Notice: This overview of Pennsylvania’s laws regarding “statute of limitations” is believed to be accurate, but was not written to provide a thorough analysis of all statutory limitations on the right to sue. Keep in mind that laws also change, sometimes dramatically, over time and depending on the exact area where you live. If you want to read a full review of PA’s statute of limitations law, or see how the law works with particular injuries or incidents, contact a qualified Pennsylvania attorney who will be able to walk you through the steps of your specific case.
What is a “Statute of Limitations”?
This type of law places a time limit on a person who wishes to pursue legal action relating to unlawful conduct. Unless other legal exceptions apply, the injured person loses the ability to file a lawsuit or seek money damages after the statutory period expires.
Proliferation of Statutes
We may often hear the term “statute of limitations,” but there are many other statutes that place time restraints on civil actions. Since it can be hard to remember all the various statutes and their exceptions, you may want to meet with a lawyer if you are concerned about the expiration of a statutory limitations period losing you the right to sue. A good attorney will be able to help you decide which statutes apply to your situation and how to protect your right to receive damages.
Specific Civil Actions
Included below is a sampling of Pennsylvania statutory limitations periods for certain cases. Sometimes it is possible for a single “wrongful conduct” incident to bring multiple causes of action, and even if a statute of limitations appears to have run out, you may be able to bring an alternative claim. The following list only provides a few relevant examples, so keep in mind that there may be exceptions to the standard limitations periods. You should contact a qualified Pennsylvania attorney service if you want to find out exactly how the statute of limitations applies to your legal situation and when the limitations period will expire.
Professional Malpractice: 2 years, for professional negligence including medical malpractice
Personal Injury: 2 years
Fraud: 2 years
Libel/Slander/Defamation: 1 year
Personal Property Damage: 2 years
Product Liability: 2 years
Contracts: 20 years, if written and under seal, but otherwise, 4 years.
Statute of Limitations and Statute of Repose
Unlike a statute of limitations, if a “statute of repose” expires, it becomes impossible to file a lawsuit even if an injury happens after that time. If there is a twenty-year statute of repose, for example, on the manufacture of aircraft, one cannot file a claim against the product’s maker more than twenty years after the manufacture date, even if a defect in the aircraft’s design or production causes you to suffer from an injury later.
Accrual of Claims
A statute of limitations begins to takes effect at the time a claim accrues, or builds up. This usually takes place around the time in which an injury occurs, but this is not always the case.
The Discovery Rule
It may not be reasonably possible for a person to find out the cause of an injury, or recognize that an injury has taken place, until after the act that caused the injury is over. For instance, a mistake in the drafting of a will could go unnoticed until after the will is carried out, which may be many years after it was written. A financial planner might also engage in fraud that is not discovered until much later because of the release of false statements of account.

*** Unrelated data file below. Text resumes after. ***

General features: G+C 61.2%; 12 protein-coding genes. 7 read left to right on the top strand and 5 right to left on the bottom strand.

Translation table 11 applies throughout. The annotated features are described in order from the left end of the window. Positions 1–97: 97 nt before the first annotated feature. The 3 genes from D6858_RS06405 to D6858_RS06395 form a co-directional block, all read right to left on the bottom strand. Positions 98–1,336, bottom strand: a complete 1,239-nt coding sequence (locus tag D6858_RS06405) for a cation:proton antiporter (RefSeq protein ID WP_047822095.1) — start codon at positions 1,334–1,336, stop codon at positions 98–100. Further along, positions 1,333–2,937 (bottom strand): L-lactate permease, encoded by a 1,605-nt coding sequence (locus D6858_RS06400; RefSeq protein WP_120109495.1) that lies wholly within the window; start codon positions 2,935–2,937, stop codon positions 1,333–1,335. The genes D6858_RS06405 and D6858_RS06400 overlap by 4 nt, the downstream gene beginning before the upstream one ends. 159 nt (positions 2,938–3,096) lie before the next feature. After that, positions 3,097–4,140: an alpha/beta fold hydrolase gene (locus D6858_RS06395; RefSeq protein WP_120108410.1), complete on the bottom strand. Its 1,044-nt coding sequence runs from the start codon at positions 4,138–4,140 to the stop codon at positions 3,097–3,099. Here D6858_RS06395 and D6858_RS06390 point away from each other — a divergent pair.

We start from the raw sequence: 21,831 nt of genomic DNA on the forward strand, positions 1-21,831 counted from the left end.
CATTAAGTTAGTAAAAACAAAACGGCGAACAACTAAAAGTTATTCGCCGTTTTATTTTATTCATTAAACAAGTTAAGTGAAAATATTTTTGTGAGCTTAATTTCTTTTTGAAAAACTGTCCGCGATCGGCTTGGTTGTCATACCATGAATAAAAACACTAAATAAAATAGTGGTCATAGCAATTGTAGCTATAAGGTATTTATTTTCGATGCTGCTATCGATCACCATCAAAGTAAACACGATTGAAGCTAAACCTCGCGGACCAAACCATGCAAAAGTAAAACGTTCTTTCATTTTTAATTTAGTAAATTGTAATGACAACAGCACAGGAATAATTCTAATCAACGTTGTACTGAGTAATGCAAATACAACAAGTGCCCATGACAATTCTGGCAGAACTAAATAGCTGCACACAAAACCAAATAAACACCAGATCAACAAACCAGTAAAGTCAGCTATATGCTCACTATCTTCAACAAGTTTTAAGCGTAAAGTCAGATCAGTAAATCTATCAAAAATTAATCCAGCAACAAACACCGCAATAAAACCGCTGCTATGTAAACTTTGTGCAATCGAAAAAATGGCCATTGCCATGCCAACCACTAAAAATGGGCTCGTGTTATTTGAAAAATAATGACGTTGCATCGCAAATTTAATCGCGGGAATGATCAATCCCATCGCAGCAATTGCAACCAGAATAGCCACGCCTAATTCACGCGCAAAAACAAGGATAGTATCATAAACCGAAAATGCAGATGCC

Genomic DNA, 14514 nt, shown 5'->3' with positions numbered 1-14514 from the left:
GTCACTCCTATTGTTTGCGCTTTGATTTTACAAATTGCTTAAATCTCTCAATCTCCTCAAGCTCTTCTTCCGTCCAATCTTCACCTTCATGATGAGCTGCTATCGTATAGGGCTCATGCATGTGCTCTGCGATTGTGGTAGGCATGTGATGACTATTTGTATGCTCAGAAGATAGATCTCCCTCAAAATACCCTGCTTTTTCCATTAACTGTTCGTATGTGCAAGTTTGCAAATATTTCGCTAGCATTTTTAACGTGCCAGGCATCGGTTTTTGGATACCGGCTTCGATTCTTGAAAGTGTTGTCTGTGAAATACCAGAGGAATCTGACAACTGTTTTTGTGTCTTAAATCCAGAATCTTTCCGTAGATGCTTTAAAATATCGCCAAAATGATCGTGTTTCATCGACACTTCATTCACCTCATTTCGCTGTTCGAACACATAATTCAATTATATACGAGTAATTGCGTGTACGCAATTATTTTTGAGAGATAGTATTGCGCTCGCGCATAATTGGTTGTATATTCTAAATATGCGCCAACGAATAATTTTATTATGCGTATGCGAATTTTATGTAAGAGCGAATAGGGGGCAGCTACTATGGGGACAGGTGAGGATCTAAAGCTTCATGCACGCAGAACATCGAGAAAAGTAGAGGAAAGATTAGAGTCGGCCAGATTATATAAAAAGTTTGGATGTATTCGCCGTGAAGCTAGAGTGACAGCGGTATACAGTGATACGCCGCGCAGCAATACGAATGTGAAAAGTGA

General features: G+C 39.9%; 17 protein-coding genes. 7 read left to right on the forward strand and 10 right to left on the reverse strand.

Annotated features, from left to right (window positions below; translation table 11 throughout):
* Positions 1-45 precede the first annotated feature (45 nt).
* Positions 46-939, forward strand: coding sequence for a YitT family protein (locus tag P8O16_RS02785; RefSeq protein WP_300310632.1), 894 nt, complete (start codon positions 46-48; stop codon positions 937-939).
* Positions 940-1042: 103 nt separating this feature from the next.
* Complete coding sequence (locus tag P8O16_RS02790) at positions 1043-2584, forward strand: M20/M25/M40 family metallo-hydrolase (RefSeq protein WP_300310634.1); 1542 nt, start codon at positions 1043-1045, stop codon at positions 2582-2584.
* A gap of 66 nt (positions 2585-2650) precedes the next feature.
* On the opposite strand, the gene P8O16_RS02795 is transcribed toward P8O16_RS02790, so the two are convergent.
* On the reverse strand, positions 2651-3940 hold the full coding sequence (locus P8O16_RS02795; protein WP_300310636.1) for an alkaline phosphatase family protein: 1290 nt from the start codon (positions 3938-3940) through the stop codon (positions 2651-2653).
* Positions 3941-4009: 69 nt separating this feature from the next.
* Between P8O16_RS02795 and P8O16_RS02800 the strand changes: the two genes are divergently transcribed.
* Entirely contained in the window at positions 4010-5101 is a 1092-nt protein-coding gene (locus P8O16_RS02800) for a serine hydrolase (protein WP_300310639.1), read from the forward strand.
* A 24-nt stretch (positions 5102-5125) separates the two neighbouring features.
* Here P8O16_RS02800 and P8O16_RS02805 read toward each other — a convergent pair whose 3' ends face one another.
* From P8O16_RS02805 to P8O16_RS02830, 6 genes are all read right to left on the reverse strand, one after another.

Pennsylvania’s discovery rule allows the plaintiff and defendant to exchange questions, comments, and information so that they are prepared for the trial. The statute of limitations begins when the plaintiff knows or should have known that an injury resulted from another’s actions. This rule does not apply in all civil injury cases, and sometimes the period of time in which one can bring a claim after discovery is brief. If you identify an injury at a later period, you should seek legal assistance as quickly as possible.
Tolling of the Statute of Limitations
You may be able to avoid a statute of limitation by claiming that the statute has been “tolled.” This means that something has prevented the statute from lasting for its appropriate period of time. Someone can “toll” a statute of limitations because he or she was a minor when the injury occurred, or was not mentally competent at the time of injury. The defendant’s bankruptcy may be another reason, since the “automatic stay” in bankruptcy usually tolls the statute of limitations until the bankruptcy is taken care of or the stay is lifted.
Pennsylvania law allows unemancipated minors (those under eighteen who are not completely self-supporting) to file suits within two years of their eighteenth birthdays. Minors must normally file suit within this two year range unless the law provides a longer period or exception.
A statutory limitations period may possibly be shortened by contract. An employment contract, for example, could require that any employment-related claim, including wrongful termination, be filed within a year of the wrongful conduct. These clauses are usually upheld in court, especially if they relate to business transactions; however, they provide a shorter limitations period that would otherwise be in effect with the statute of limitations.